Wanja Kimani’s Butterfly is filmed from the perspective of two children adjusting to life during lockdown, and collects encounters from their daily walk.
The film, which will be about six minutes long and is suitable for all ages, can be seen on the Museum’s Trust’s YouTube channel
https://bit.ly/SMTbutterfly - from Tuesday 2 June.
One of its highlights will be a performance of Over the Rainbow on violin, piano and accordion by two music teachers from their doorstep.
Wanja said: “We heard beautiful music coming from the house one day and put a note on the door to ask if we could film the following day. It’s not something we would usually have heard – all of these things are coming together because we’re all forced to be at home.
“What can we learn from listening even closer to our natural world, which seems to be revelling in our absence? How can the small but magnified details of our journey change how we engage when all of this is over?
“In this digital commission, I am exploring objects from the natural world through the eyes of children, who instinctively collect and curate everyday objects simply by noticing them.
“The title, Butterfly, sums up spring for me: a sign of new life, light and a reminder that things are working even when we don't see them. It’s something that my youngest has just learn how to draw and is so proud of it.”
The Trust would like Butterfly to be accessible to everyone: the film includes audio description and captioning, for those who might find this helpful. A transcript is also available to download.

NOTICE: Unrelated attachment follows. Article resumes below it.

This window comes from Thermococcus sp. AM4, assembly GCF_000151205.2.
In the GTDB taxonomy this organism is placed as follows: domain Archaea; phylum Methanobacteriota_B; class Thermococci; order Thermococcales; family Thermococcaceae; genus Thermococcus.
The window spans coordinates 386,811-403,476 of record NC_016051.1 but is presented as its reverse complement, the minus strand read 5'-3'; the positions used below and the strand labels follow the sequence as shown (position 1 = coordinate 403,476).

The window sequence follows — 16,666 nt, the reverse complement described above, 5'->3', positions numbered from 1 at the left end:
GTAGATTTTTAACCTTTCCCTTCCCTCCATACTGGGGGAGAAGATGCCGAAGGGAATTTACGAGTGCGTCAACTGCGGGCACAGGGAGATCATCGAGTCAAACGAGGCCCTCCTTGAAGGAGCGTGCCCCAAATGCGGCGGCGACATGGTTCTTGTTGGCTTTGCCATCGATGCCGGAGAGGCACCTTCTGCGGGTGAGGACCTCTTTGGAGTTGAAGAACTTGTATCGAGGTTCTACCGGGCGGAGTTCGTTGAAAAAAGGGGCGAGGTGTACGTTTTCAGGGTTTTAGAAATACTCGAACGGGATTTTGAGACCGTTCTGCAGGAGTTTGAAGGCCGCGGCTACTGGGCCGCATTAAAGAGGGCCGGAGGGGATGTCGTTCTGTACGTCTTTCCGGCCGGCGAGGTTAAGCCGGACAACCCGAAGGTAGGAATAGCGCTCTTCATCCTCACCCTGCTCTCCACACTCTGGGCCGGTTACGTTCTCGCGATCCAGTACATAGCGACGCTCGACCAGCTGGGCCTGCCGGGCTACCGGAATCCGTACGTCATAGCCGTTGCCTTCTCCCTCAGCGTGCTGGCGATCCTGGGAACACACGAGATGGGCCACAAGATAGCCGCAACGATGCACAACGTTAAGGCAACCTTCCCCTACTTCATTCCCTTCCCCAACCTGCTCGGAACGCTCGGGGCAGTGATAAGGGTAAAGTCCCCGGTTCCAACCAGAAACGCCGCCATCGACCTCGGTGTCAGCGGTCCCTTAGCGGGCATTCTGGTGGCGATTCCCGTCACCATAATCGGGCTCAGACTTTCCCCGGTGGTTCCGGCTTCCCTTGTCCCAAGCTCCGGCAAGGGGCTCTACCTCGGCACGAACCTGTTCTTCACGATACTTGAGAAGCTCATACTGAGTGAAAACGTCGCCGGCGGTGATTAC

Wanja said: “Thinking about how this work will be accessed has made me pause and reflect on how the tools I use can be used to enrich experience of diverse viewers. It made me consider how my work may be viewed and what different audiences may need to engage with the work.
“By embedding access in the process, the work has allowed me to experiment with how different senses engage with work, with the second part of the work attempting to level out the point of entry.”
Through film, textiles and installation, Wanja Kimani’s work explores memory, trauma and the fluidity within social structures that are designed to care and protect, but have the potential to mutate into coercive forces within society. She imposes elements of her own life into public spaces, creating a personal narrative where she is both author and character.
In 2018, her performance Expectations was included in the Laboratoire Agit'Art presentation during Dak’Art Biennale of Contemporary African Art. In 2019, she presented her work at Art Dubai and as part of a group show, Yesterday is Today’s Memory, at Espace Commines, Paris, France.
Butterfly is one of a series of new digital commissions from Scarborough Museums Trust as part of its response to the current crisis. The Trust has asked artists including Wanja, Kirsty Harris, Jane Poulton, Feral Practice, Jade Montserrat, Lucy Carruthers, and Estabrak to create digital artworks to be released online across a range of social media platforms over the next few months.